It is generally assumed that young children will become more confident speakers as they grow up and go to nursery and school. But as Sal McKeown reports, that’s not always the case

According to the UK charity SMiRA (Selective Mutism Information & Research Association), one child in 150 is likely to experience selective mutism (SM). This is not a high incidence disability but the figures suggest that at any one time a school will have a child who cannot speak in certain situations. SMiRA describes SM as ‘an anxiety-based mental health disorder’. Those affected are able to speak freely in familiar circumstances, such as with family in the home, but will remain consistently silent in others, perhaps exhibiting a blank expression or appearing ‘frozen’ when expected to speak.

What we know
The Selective Mutism Foundation in the USA points out that selectively mute children have no related learning difficulties and will talk and respond well in settings where they are comfortable and that some are able to speak on the phone because the face-to-face eye-contact is removed. Surveying forums around the world, the first impression is that there is not much known about the condition and a desperate need to find a ‘cure’.  However, as different organisations share research and examples, certain key piece of information are emerging.

We can now say with some confidence that it often starts between the ages of three and six; that mutism is not linked to speech/language deficits, abuse or emotional problems; and that while the general figure is one in 150, it is three times as common in bilingual children.

In Israel, Ruth Perednik heads a treatment clinic for children with SM. Like many involved in this field, her interest was sparked by personal experience. She had just moved from Argentina to Israel when her four-year-old son, stopped speaking in kindergarten. She found the work of Maggie Johnson and Alison Wintgens especially useful and set about treating her son, both at school and at home. She researched the incidence of SM in immigrant families for her PhD at the Hebrew University of Jerusalem and found selective mutism was significantly higher in immigrants than in native families. She is the author of Still Waters Run Deep: A Complete Selective Mutism Treatment Manual. Based on 20 years of clinical experience it contains individual manuals for parents, teachers and therapists.

Research by Lorraine Carmody of the School of Clinical Speech & Language Studies at Trinity College, Dublin, Ireland identified ‘The Carmody Factors’: predisposing, precipitating, perpetuating. Children have an increased risk of developing SM because of genetic factors or a family history of excessive anxiety. Separation, trauma, starting at nursery, experience of bullying may precipitate selective mutism but it is likely to persist if children become socially isolated or find that they can convey messages non-verbally and so do not need to use speech.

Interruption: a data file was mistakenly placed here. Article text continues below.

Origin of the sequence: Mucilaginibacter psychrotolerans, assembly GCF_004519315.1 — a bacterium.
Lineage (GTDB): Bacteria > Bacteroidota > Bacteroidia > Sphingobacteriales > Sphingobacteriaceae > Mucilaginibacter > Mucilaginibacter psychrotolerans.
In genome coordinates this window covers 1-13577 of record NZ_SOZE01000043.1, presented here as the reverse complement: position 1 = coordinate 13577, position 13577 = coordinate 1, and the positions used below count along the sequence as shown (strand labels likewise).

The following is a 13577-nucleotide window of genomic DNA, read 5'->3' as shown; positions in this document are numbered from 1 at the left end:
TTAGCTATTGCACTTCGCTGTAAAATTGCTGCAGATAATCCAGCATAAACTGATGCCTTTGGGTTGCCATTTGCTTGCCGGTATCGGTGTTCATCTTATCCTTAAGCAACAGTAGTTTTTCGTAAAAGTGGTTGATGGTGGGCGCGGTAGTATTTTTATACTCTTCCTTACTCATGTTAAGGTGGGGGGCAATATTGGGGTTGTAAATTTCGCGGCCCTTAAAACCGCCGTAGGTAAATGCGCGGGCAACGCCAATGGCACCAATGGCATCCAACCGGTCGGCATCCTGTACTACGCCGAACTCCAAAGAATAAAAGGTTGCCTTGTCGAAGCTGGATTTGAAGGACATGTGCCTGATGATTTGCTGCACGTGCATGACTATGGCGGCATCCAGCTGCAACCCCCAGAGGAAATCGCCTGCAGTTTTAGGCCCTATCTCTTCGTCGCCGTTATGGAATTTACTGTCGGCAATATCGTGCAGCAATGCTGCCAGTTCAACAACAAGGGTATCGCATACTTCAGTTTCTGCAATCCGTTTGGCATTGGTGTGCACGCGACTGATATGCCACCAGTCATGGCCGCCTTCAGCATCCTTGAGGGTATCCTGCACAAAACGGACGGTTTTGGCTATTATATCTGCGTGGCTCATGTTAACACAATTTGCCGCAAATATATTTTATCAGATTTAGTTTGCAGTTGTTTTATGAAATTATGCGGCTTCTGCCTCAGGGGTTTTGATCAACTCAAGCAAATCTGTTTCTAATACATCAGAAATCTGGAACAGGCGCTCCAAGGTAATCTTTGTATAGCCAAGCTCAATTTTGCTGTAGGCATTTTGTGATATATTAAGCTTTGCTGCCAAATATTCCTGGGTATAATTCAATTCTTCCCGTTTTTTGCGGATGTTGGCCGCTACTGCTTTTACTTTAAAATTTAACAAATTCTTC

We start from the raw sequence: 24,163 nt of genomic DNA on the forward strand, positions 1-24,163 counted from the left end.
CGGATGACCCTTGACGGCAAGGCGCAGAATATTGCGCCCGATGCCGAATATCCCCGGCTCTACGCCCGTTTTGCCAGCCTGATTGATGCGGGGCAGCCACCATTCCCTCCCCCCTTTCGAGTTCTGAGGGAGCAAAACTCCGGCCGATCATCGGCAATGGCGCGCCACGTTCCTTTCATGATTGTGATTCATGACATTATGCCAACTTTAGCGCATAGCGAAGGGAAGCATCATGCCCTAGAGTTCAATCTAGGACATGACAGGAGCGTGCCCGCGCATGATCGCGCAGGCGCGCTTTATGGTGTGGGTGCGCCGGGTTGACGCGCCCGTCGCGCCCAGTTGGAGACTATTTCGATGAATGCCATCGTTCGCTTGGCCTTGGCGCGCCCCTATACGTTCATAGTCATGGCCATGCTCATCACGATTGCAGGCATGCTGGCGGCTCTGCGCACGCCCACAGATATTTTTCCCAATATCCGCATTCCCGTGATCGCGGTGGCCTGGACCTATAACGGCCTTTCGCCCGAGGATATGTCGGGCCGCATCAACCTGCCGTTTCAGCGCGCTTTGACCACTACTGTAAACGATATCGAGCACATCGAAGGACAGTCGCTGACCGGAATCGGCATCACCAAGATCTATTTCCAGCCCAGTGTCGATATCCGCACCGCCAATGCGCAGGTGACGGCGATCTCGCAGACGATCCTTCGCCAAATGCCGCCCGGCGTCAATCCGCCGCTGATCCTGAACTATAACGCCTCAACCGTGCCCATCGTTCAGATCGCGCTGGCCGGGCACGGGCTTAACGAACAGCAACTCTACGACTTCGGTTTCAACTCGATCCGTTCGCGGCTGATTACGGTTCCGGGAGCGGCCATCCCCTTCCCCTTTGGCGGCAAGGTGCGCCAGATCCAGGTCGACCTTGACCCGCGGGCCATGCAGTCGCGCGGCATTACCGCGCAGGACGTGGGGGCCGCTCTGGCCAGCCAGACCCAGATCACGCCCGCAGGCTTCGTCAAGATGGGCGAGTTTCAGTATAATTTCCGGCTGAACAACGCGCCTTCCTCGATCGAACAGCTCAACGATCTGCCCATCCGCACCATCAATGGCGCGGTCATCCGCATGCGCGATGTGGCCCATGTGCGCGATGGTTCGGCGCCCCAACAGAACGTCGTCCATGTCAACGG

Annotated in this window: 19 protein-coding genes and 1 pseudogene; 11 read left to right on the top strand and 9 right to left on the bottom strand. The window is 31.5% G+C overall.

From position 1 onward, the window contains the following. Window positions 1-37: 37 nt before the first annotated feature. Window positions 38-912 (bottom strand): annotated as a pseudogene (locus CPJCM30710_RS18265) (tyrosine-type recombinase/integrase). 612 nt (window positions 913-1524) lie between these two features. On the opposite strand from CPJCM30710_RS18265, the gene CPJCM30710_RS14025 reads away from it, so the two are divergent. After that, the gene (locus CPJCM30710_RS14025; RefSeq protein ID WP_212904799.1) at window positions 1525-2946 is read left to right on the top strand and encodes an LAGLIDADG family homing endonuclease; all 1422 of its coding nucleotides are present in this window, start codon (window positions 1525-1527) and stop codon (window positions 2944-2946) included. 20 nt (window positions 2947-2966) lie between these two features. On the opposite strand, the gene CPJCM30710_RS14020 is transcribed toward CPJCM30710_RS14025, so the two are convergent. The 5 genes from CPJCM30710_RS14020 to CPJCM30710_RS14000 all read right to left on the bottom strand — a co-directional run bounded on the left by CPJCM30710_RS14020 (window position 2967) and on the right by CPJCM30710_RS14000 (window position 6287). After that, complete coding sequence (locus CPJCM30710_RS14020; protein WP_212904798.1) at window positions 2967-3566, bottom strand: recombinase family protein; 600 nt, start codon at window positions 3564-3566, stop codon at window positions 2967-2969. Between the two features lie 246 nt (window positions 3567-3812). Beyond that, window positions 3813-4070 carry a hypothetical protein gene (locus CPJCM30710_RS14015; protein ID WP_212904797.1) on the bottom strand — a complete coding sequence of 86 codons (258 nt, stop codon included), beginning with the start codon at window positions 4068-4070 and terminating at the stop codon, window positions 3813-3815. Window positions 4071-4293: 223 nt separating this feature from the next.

Diagnosis and intervention
Without early intervention, SM may persist into adulthood. Melanie, who lives in the UK, is a case in point. She just talked to one friend at nursery who the staff used as a go-between. The problem persisted into school, but when Melanie was nine her mother saw a Channel 4 programme called ‘Help Me to Speak’ and recognised many of the characteristics being described. She contacted the family doctor who referred Melanie to Child and Adolescent Mental Health Services (CAMHS) who formally diagnosed SM.

Sadly because Melanie was diagnosed late her behaviour had become entrenched and she experienced further mental health problems including self-harming and depression. ‘Her SM is still present,’ her mother said, ‘but she seems to be coping a lot better having left her secondary school and is now attending college.’

This story is not unique. Generally throughout the world SM remains under recognised and forums in India and South Africa feature parents’ experiences and worries. Many are looking for a quick solution — something that will help their children be at ease and feel part of a group.

Brave Buddies is an intensive group behavioural therapy program in the USA that helps children with SM speak in school and other public settings. Using a simulated classroom, the program offers children a safe environment to practise ‘brave talking’ — perhaps talking on the phone to one person and then, with intensive support, building up to group talking. In some cases they offer drug treatments, including antidepressants or selective serotonin reuptake inhibitors (SSRIs).

Some countries avoid medication. There is little research on the effect of these meds on young children and the long-term effects or side-effects are unknown. Coming off anti-depressants sometimes results in another ‘downer’ that may exacerbate SM. SMiRA’s view is that although medication may be considered in order to relieve anxiety in older children/teenagers, it should always be used in conjunction with a programme of behavioural therapy when tackling selective mutism.

Phil Thomason is the father of three children. The eldest was diagnosed with selective mutism in 2007 after five years’ silence in school settings. He is the International Representative for SmiRA and has close links with European organisations such as Ouvrir La Voix in France and AIMuSE in Italy. SMIRA has also been helping a group of Polish parents and there are other parent groups in Japan, Australia, New Zealand, Belgium, Germany, the Netherlands and Portugal.